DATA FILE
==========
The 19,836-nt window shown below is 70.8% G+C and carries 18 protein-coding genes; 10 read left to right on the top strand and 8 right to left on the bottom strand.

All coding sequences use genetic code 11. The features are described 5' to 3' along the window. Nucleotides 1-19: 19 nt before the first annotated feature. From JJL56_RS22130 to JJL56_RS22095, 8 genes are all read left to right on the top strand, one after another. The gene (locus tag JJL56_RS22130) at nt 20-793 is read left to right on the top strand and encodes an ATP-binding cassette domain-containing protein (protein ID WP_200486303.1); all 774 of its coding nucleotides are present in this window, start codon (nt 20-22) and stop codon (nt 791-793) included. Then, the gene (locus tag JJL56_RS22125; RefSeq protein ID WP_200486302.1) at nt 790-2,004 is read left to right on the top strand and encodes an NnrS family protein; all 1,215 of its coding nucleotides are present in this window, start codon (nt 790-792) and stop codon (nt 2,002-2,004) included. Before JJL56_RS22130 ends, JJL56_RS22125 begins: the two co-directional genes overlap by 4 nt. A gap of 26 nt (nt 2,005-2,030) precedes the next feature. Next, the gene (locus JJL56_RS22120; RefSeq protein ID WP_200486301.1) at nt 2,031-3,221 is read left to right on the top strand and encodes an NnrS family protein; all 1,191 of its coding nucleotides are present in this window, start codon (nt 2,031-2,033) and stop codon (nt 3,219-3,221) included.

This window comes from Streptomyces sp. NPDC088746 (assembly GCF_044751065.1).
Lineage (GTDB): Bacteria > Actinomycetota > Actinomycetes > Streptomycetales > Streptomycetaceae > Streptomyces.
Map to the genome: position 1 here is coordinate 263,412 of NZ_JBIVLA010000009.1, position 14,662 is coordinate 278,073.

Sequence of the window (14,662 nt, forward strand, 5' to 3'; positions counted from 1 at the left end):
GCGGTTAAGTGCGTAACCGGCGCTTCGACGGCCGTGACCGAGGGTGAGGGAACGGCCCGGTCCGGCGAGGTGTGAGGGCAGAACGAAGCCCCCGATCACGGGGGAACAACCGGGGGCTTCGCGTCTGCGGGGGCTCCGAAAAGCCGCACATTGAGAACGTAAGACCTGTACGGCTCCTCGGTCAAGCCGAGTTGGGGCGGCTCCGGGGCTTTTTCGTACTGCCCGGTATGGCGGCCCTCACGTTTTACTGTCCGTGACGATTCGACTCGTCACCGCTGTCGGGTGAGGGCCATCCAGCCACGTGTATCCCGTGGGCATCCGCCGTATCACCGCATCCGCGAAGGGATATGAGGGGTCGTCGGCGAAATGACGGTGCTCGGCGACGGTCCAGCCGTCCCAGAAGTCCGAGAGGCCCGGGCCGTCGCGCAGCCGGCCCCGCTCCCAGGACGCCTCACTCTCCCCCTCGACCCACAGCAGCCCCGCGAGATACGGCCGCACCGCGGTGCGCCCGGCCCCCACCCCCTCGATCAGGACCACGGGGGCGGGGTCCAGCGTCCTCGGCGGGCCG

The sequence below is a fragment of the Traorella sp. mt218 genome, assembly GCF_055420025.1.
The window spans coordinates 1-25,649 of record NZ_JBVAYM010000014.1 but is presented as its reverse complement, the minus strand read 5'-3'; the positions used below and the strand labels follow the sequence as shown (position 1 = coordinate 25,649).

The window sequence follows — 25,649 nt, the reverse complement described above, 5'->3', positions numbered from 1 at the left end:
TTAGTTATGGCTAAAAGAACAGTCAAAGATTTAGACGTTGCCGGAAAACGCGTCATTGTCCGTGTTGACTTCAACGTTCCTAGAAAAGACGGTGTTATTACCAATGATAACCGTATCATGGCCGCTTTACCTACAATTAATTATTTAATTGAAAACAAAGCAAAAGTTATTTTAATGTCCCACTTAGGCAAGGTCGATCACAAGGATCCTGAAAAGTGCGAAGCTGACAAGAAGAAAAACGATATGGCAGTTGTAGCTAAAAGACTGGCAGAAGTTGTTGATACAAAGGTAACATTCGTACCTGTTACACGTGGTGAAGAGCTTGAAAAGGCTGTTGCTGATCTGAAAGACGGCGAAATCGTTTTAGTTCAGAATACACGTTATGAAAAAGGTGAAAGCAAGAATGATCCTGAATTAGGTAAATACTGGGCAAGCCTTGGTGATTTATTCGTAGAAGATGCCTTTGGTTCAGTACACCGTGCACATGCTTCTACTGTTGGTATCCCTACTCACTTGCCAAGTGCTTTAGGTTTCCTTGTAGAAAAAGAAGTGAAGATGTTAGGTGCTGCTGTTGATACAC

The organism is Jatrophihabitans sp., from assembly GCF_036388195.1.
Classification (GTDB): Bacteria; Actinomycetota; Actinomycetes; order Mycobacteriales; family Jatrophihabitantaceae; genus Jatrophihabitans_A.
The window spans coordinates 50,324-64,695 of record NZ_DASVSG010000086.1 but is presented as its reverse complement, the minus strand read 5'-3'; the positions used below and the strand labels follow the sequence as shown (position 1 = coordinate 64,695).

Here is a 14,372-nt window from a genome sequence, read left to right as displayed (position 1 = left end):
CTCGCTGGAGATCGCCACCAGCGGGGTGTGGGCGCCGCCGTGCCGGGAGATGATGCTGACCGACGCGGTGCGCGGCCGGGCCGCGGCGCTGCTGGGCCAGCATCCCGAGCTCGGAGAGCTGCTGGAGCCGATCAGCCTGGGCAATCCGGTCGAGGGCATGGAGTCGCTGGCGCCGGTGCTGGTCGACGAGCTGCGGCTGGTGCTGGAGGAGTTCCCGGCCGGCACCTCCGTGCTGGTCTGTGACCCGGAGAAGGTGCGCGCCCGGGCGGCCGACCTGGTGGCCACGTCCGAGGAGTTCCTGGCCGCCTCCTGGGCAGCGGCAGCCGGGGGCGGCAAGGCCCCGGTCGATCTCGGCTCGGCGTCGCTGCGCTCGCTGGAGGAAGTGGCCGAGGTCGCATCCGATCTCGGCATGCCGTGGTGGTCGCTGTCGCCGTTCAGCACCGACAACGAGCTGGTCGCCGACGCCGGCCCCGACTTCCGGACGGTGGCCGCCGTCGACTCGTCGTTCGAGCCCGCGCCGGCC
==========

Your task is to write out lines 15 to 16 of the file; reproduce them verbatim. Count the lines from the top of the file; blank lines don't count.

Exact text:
Here is a 14,372-nt window from a genome sequence, read left to right as displayed (position 1 = left end):
CTCGCTGGAGATCGCCACCAGCGGGGTGTGGGCGCCGCCGTGCCGGGAGATGATGCTGACCGACGCGGTGCGCGGCCGGGCCGCGGCGCTGCTGGGCCAGCATCCCGAGCTCGGAGAGCTGCTGGAGCCGATCAGCCTGGGCAATCCGGTCGAGGGCATGGAGTCGCTGGCGCCGGTGCTGGTCGACGAGCTGCGGCTGGTGCTGGAGGAGTTCCCGGCCGGCACCTCCGTGCTGGTCTGTGACCCGGAGAAGGTGCGCGCCCGGGCGGCCGACCTGGTGGCCACGTCCGAGGAGTTCCTGGCCGCCTCCTGGGCAGCGGCAGCCGGGGGCGGCAAGGCCCCGGTCGATCTCGGCTCGGCGTCGCTGCGCTCGCTGGAGGAAGTGGCCGAGGTCGCATCCGATCTCGGCATGCCGTGGTGGTCGCTGTCGCCGTTCAGCACCGACAACGAGCTGGTCGCCGACGCCGGCCCCGACTTCCGGACGGTGGCCGCCGTCGACTCGTCGTTCGAGCCCGCGCCGGCC